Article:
Really enjoyed John Willshire’s take on what media planning is, or rather should/might be.
The analogy used here – that advertising is like fireworks, but engaging communities is like starting off small bonfires – isn’t new. But it’s very good. And it is articulated really nicely here. Well worth a look.
One of the things that’s been playing on my mind lately is implied by what John says, but I think it warrants further elaboration.
He rightly talks about media that currently targets millions of people, but only really talks to thousands. This issue has always been there, and has only really started to be properly addressed with the advent of more targeted and discrete alternative channels.
But many people, especially marketers, still cling to the certainty (if you could call it that) of the broadcast campaign. They can push the button, sit back and relax knowing they’re creating many millions of ‘opportunities to see’ – lucky us!
I think of this as the cross-tab problem.
Anyone who’s worked in a media agency will be familiar with TGI. To anyone outside a media agency you probably think it’s all we do. Ultimately it’s a database of people’s demographics, preferences and beliefs, which allows you to cross-reference different inputs to assess the potency of different opportunities. As a random illustration:
- the volume of people who like to drink Coke and also travel to work on the tube
- the profile of people who watch Big Brother and are more likely to buy products they’ve been able to sample first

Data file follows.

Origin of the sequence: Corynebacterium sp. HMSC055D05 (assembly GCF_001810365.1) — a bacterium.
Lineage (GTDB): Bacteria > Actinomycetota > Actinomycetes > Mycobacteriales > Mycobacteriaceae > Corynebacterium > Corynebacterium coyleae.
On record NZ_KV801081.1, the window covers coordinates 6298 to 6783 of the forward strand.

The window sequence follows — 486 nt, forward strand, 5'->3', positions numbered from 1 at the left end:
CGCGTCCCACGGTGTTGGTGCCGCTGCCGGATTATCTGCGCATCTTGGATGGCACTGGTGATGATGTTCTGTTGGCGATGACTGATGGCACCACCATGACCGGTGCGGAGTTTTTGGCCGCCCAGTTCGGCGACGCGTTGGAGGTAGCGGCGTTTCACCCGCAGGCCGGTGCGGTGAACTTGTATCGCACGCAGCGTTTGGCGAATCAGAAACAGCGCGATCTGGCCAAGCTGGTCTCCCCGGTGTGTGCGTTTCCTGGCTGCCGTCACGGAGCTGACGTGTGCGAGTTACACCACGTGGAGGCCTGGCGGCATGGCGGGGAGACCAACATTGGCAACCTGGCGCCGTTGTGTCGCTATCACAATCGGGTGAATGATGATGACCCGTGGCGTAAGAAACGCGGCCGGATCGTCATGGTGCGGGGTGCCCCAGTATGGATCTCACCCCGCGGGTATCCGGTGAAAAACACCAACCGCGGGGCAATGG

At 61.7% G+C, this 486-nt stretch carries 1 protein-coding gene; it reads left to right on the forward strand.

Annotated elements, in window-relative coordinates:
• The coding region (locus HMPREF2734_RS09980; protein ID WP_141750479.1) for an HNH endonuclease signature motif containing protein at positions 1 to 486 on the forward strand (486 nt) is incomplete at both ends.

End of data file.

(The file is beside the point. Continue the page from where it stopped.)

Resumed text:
- the number of people who ‘like to keep up with new bands’ and ‘prefer holidays off the beaten track’ but are also recent parents
- the proportion of people who buy our brand and are more likely to be transmitters or advocates within our category
Alright, so this last one is actually quite useful. The others are, of course, picked at random. The relevance of the two inputs to each other is probably questionable.
But this is exactly the point. As inputs they’re no more ill-matched than many I’ve seen used by clients to contrive some sort of shared territory between their brand and their desired consumer.
The inputs often are linked only by one common factor – and that’s the fact that the brand might find the juxtaposition a useful one.
Nothing wrong with this, you might say. At least this process helps establish whether there’s sufficient latent interest from the audience, and sufficient market potential for the brand.
But here’s the problem.
I don’t think that a latent interest in something (like drinking Coke, or liking non-standard holidays, or sampling products) denotes a readiness on the part of the ‘audience’ to hear from just any brand on that subject.
Do we assume that because someone reads a newspaper they will automatically be interested in all its advertising? Hell, people aren’t even interested in all the sections of their newspaper, let alone companies who have paid to shove themselves in front of the readers.
But we used to think that. Just like we used to think the tube was a perfect way to target really busy ‘ABC1s’. Yeah, because the commute is a real time for reflection and considering future purchases.
Like I say, I blame TGI.
Because data creates its own universe.
When untrained media people are comparing two inputs with each other, the comparison itself risks becoming their world. The actual relevance of the comparison to the real world gets lost, and is questioned less and less.
This what I’ve started to think of as Brand Chauvinism.
I don’t mean to say that brand owners are sexist, of course. More that those working on behalf of brands can be prone to going native. So, chauvinism in the sense, to quote the first online dictionary definition I could find, of “an extreme and unreasoning partisanship on behalf of a group to which one belongs. “
And actually our clients need us to be objective. No to be cheerleaders, but to champion the interests and tastes of their potential consumers.
And to remind them that you can prove anything with TGI.